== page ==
The first artifact was a 10.5 cm x 5 cm - (4-1/8”) large lanceolate shaped obsidian biface knife. Recognizing it as possibly part of a cache, burial or ceremonial, there would undoubtedly be more artifacts to be found. Later in the year as Winter approached, and as cold weather changed the soil surface, more artifacts did appear on the surface of this mountain of dirt. The second was found only 20’ North of the first, although of different sizes. East of the site 175’ larger obsidian chips appeared, rare to find in any foothills location. Another biface and several unusual stone tools lay undisturbed. The largest obsidian artifact yet to be located, was discovered farther past the mountain of dirt about 55’ measuring at 10.7 cm x 5.5 cm. Further investigation of the site by myself and observations of the excavation process, revealed that the red-brown dirt the artifacts were found in came from the top of a hill where house lots were being excavated and most likely from deep drainage rain collection pits. Had these not been dug, the artifacts would have not otherwise been ever seen. As happens often, the artifacts were transported to the locale below and dumped, being taken out of their natural environs and deposited elsewhere. With that said, it is extremely rare that any of the artifacts were recovered intact and complete. The possibility that these artifacts were transported to this area by an aboriginal tribe, used for ceremonial purposes, (i.e., location of Table Rock/Castle Rock) being within near sight), the items stored, buried, and subsequently dug up during a recent housing development excavation is realistic.

Site Similarities

The artifacts, the locale, characteristics and their assemblage are similar to other sites in Idaho, including one in Weiser, Idaho.

The Early Archaic history of Idaho is basically defined on the basis of material from hunting and rock shelter encampments in the Upper Snake and Salmon River country, dating between 5500 and 2500 BC. Nothing much is known about this life way or seasonal activities other than a hunting habitation. However, a 5,800-year-old cemetery located on a farm near Weiser, Idaho, shows similarities to the Boise foothill artifacts. At the particular site in 1967, 12 burials had been excavated non-systematically and many artifacts located. A number of other sites in western Idaho that bear elements of this characteristic burial assemblage are also seen. The discovery of the large obsidian bifaces could also be a link. Subsequent obsidian hydration testing conducted on the biface artifacts further confirms the material is from the Squaw /Timber Butte area.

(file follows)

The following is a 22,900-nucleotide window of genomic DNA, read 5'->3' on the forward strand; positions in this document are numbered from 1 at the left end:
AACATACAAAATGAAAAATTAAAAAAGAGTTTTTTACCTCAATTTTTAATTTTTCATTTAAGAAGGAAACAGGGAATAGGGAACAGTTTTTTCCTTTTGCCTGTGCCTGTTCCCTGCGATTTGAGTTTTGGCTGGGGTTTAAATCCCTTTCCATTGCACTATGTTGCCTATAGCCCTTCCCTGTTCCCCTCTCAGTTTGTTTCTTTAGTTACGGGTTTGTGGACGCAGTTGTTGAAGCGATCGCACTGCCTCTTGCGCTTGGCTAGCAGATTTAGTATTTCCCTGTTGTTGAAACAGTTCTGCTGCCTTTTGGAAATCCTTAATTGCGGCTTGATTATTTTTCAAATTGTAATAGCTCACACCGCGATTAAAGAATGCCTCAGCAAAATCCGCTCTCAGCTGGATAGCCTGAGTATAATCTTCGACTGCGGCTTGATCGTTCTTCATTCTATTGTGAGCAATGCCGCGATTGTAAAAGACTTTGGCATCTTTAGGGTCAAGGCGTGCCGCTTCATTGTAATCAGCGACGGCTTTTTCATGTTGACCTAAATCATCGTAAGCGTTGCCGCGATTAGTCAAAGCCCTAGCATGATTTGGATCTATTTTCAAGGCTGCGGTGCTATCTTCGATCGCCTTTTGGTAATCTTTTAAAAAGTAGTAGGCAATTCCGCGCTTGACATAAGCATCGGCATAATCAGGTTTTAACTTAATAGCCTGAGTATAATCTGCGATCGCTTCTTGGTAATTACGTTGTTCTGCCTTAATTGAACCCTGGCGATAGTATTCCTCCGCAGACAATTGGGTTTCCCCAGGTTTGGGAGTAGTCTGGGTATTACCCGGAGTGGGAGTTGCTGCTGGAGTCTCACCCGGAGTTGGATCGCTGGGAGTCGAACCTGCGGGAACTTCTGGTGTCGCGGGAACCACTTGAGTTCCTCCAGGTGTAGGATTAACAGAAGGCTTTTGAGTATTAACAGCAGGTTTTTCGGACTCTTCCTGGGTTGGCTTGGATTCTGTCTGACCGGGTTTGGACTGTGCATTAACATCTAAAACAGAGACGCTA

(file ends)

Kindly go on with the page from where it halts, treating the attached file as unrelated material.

The bifaces discovered are Great Basin provenance, dating to Early-Late Archaic (8,000-4,000 BP). They exhibit good parallel flaking in appearance and workmanship, and they are similar to ones found at the Weiser, Id. Site. Similarities to the now known Western Idaho Archaic Burial Cache are possible, not conclusive, but comparable:

* The landform that the artifacts were found at or near is especially significant to sites insofar as the characteristic features, including plateaus, cliff dwelling, rock shelters;
* Burial patterns - burials were normally placed in the “brow” of prominent ridgelines or hills overlooking a major tributary (in this case, the Boise River). The artifacts came directly from such a location, as they were brought to the surface directly beneath the rock outcroppings;
* Materials that would be relevant to such sites are large obsidian bi-face knife caches, side notched and triangular points, olivella shell beads, clay (pipes), awls, human remains and the use of ochre. With the exception of the bifaces, most of the above have not (yet) been found at the biface site, although they are in a perfect location to warrant future discovery. However, an unusual object at the same location has been found that has not been defined.

Curiosity Artifact

Located in the same soil and general land area was an unusual trapezoid shaped object. It has a black shiny, specked rock appearance and is unusual in that the edges are beveled and it lies flat in ones hand. Put under a microscope there appears different color crystals. It has been examined by a gemology expert and the Smithsonian is currently viewing it. So far no guess or conclusion of what the object is has been stated, although we call it the “crystal”. Research and investigation is ongoing on the bifaces and this object.


Tests have confirmed the dates and the fact that the artifacts, found in the Boise foothills near the Table Rock plateau, came from the same source of obsidian as the Squaw/Timber Butte location, east of Payette and North from Boise. This Squaw/Timber Butte location is known as a major prehistoric source of obsidian glass in eastern Idaho prehistory. There has not been conclusive obsidian studies in the region of Timber Butte, but in the future could be used to look at intrusive chronologies. Filed and given a state site number, the bifaces are unusual in size, quantity and quality for the Boise foothills.The location being significant, the possibility of other items lying beneath these lands is realistic.

J. Summers Duffy
Archaeologist, Curator, Research Associate
OJ Smith Museum, The College of Idaho
International Assoc. of Egyptologists
Excavations – Valley of the Kings, Mendes, Egypt,

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J. Summers Duffy
OJ Smith Museum, The College of Idaho